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Column - Crop Watch: Western fields dinged by dryness; East fares better - Braun

By Karen Braun

NAPERVILLE, Ill. (Reuters) - Crop Watch producers in the western U.S. Corn Belt trimmed crop ratings across the board after a hot and mostly dry week last week, though recent rains have bolstered prospects in the east.

Western areas are likely to face another hot and dry stretch this week, but cooler temperatures and rain chances in the east should prevent stress on those crops into mid-month.

The 11 Crop Watch producers have been reporting weekly on their yield potential and crop conditions. Both are scored on a 1-to-5 scale, with 3 representing average conditions and yield expectations, and 5 excellent health or near-record yields expected.

The 11-field average condition scores are slightly higher than the yield scores, suggesting there may be a slight bias for the crops to look better from the road than in reality. Condition and yield averages for both crops are very similar to year-ago ones.

Average corn condition fell to 4.0 from 4.07 last week on a large cut in North Dakota and smaller ones in South Dakota and western Iowa. Increases in Indiana and southeastern Illinois offset some of that.

The unweighted, 11-field average corn yield dropped to 3.93 from 3.98 last week on trims in the Dakotas, Nebraska and western Iowa, outweighing small boosts in Minnesota and southeastern Illinois.

The soybean scores rose slightly from last week, anchored by larger increases in Minnesota. Soy conditions rose to 3.89 from 3.84 and included improvements in both Illinois locations but declines in Nebraska, Kansas and western Iowa.

Soybean yield rose to 3.73 from 3.68 last week, the highest score since yield ratings started earlier in July. Better scores in Minnesota and southeastern Illinois offset shrinkage in Nebraska and Kansas.

WEATHER SUMMARY

About 1 inch (25 mm) of rain has fallen over the last six weeks in the North Dakota location, and corn plants are showing stress following what appears to have been successful pollination. More concerning is the complete lack of pods on the soybean plants thus far.

The South Dakota fields picked up 1.2 inches for the week and Minnesota added 1.9 inches, though the July dry stretch may have already clipped yield potential in South Dakota. Less than 2.5 inches of rain over the last seven weeks coupled with warmer temperatures have lowered hopes in Nebraska.

The Kansas crops have also suffered a hot and dry stretch, though soybeans and sorghum could still be helped by rains, which are not in the forecast. Short season corn harvest may begin next week for the Kansas producer, about 20 days early.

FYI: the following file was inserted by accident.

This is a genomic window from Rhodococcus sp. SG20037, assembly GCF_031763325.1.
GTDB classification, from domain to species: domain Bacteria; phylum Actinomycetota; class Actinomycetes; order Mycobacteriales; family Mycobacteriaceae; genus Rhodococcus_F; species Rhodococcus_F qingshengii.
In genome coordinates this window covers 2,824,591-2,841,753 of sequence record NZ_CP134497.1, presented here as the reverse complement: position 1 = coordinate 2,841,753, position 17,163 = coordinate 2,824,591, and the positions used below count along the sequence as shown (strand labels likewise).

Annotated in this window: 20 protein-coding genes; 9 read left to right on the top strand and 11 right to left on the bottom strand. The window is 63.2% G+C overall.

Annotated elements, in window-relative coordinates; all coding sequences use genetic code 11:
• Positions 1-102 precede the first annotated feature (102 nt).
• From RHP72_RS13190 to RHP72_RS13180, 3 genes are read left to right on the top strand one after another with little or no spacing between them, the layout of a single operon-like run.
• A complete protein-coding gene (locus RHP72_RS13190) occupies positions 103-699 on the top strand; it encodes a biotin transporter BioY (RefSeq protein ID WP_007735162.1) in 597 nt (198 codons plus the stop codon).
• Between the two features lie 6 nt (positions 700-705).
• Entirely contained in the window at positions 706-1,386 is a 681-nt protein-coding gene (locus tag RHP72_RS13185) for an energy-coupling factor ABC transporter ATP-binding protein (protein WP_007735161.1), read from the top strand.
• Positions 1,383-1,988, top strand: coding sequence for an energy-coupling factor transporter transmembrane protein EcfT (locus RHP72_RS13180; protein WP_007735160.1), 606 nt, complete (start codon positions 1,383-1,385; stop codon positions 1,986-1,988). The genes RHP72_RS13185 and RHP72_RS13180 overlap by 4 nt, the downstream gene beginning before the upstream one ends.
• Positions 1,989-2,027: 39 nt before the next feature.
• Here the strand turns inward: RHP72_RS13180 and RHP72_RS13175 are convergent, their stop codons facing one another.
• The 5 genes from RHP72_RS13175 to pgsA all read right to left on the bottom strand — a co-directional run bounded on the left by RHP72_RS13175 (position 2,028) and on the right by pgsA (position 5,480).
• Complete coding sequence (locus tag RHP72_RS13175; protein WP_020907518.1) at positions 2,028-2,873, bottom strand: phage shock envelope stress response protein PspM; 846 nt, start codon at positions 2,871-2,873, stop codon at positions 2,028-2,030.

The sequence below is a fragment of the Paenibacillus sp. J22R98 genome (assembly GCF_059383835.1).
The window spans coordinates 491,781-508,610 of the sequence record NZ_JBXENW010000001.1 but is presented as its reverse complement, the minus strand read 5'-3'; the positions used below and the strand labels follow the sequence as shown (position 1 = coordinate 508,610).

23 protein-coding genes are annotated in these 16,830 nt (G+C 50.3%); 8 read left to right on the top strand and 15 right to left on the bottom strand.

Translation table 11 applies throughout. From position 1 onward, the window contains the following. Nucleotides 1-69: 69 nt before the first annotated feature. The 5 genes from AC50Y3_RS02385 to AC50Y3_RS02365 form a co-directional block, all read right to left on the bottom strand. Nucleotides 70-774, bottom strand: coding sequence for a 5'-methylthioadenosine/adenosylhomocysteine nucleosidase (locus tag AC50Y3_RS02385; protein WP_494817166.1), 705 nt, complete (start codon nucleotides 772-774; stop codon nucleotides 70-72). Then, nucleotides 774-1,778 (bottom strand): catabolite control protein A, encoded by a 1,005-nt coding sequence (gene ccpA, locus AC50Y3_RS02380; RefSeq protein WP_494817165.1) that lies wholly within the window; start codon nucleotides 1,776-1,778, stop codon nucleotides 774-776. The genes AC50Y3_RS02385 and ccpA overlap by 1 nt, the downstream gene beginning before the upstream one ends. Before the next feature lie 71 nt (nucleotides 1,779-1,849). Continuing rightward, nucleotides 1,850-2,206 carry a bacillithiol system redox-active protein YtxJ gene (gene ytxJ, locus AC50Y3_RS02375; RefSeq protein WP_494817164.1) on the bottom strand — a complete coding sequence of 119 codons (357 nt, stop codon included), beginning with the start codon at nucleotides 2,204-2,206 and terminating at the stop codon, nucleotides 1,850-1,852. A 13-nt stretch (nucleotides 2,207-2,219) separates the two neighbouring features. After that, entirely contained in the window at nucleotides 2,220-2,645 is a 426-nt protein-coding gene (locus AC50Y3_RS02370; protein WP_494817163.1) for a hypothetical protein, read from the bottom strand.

Crop Watch fields in western Iowa had been in excellent shape most of the summer, but more than three weeks with minimal moisture have taken a toll there. Some of the damage in corn is likely irreversible, but the fields received a "crop-saving" 0.75 inch of rain overnight into Monday.

The eastern Iowa and Illinois fields remain in excellent position for high yields, though the eastern Iowa producer notes that recently high humidity could introduce disease in the beans. Southeastern Illinois has been among the most consistent for rainfall this summer among Crop Watch locations.

The Indiana fields limped through another week with just 0.6 inch of rain over the last seven days, enough to maintain average yield hopes. Between 1 and 2 inches fell in the Ohio fields last week, and more rain could arrive mid-week.

The following are the states and counties of the 2022 Crop Watch corn and soybean fields: Griggs, North Dakota; Kingsbury, South Dakota; Freeborn, Minnesota; Burt, Nebraska; Rice, Kansas; Audubon, Iowa; Cedar, Iowa; Warren, Illinois; Crawford, Illinois; Tippecanoe, Indiana; Fairfield, Ohio.

Photos of the Crop Watch fields can be tracked on my Twitter feed using handle @kannbwx.

Graphic: Crop Watch Producers 2022 (https://fingfx.thomsonreuters.com/gfx/ce/gkplgzkdevb/Crop_Watch_Producers_2022_v2.jpg)

Karen Braun is a market analyst for Reuters. Views expressed above are her own.

(Editing by Matthew Lewis)

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